Wheat currently provides 18% of the daily intake of calories and 20% of proteins for humans. Since its domestication in the Fertile Crescent, wheat has been the basic staple food of the major civilizations of Europe, West Asia and North Africa. The wheat-growing area within the Mediterranean Basin represents 27% of the arable land, and the region represents 60% of the world’s growing area for durum wheat, the species used for pasta manufacturing. Many changes have occurred from the low-productive plants cultivated in prehistoric times to the modern varieties that are now grown, which offer high productivity and quality standards. During the migration process of ancient forms of wheat from the east to the west of the Mediterranean Basin, both natural and human selections occurred, resulting in the development of local landraces characterized by their huge genetic diversity and their documented resilience to abiotic stresses. Wheat breeding activities conducted in the Mediterranean Basin during the twentieth century resulted in large genetic gains in yield and quality. New wheat varieties to be grown in the Mediterranean Basin will need to be resilient to climate change because more frequent episodes of higher temperatures and water scarcity are to be expected.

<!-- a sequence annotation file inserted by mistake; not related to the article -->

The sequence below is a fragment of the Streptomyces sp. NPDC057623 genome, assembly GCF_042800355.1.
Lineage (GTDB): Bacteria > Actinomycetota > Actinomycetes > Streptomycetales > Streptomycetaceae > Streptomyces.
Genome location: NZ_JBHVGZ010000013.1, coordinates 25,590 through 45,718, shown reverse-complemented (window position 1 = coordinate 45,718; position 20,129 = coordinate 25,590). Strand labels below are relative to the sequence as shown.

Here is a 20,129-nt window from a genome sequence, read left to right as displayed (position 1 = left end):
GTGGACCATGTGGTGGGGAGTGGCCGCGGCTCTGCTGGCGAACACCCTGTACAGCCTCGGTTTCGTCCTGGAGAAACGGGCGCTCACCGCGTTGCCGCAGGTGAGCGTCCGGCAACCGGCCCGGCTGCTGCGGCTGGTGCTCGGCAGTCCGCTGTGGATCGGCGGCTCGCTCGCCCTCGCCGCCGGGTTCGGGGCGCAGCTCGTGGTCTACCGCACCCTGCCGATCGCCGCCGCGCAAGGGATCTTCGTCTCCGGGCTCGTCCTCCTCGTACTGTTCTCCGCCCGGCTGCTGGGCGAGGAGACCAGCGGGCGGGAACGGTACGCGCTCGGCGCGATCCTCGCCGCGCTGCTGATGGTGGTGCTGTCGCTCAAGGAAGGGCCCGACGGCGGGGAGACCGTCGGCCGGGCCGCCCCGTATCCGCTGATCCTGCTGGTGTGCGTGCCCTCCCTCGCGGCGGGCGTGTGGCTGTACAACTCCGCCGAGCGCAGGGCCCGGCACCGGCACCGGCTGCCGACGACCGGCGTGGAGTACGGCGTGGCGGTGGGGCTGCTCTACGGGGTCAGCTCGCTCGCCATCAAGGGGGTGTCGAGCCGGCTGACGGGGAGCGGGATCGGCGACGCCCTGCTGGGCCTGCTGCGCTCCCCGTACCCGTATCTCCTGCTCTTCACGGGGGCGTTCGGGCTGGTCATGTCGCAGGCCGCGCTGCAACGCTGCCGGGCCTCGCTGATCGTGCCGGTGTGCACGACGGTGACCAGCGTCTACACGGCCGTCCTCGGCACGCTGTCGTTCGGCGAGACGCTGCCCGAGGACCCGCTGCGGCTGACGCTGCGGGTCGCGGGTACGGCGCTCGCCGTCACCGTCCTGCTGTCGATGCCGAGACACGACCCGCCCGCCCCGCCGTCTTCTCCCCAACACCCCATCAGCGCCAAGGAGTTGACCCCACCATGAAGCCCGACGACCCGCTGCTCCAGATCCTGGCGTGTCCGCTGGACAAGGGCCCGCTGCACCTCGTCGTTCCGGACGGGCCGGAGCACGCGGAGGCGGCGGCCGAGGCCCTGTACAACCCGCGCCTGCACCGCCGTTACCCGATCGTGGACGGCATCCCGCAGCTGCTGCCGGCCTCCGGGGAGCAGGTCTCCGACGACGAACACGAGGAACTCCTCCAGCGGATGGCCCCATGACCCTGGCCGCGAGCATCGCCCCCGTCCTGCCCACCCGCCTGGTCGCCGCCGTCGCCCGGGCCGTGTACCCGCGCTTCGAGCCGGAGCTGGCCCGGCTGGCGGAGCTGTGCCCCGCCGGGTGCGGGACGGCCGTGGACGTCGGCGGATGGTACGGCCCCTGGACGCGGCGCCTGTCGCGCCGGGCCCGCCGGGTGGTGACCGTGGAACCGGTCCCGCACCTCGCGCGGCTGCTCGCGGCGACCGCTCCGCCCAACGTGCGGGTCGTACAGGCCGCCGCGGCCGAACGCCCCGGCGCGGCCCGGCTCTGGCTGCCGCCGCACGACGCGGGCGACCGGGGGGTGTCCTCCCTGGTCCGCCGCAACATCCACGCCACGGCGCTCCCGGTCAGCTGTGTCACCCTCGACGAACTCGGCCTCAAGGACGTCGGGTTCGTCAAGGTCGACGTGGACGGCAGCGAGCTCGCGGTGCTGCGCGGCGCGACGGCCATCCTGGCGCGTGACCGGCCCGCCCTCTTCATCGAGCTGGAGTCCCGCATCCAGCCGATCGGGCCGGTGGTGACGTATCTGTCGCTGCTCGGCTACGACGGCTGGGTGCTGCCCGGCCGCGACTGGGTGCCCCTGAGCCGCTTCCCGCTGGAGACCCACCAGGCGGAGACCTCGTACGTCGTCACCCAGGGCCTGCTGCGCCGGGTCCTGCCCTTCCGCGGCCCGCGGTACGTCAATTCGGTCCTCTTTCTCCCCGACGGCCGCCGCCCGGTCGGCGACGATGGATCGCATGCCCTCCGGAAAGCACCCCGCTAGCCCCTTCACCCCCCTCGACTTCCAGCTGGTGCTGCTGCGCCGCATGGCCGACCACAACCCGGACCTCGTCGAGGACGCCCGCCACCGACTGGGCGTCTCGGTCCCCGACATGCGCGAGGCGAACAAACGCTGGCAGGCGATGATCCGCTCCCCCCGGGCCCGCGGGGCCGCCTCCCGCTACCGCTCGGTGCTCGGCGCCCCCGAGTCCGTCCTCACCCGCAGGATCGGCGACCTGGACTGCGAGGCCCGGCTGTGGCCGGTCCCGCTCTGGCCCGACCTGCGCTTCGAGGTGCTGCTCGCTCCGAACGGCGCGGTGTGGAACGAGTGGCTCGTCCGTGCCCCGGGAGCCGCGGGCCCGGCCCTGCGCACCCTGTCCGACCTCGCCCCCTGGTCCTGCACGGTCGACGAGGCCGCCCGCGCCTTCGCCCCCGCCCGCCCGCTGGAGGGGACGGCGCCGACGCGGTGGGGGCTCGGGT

Part of the book: Mediterranean Identities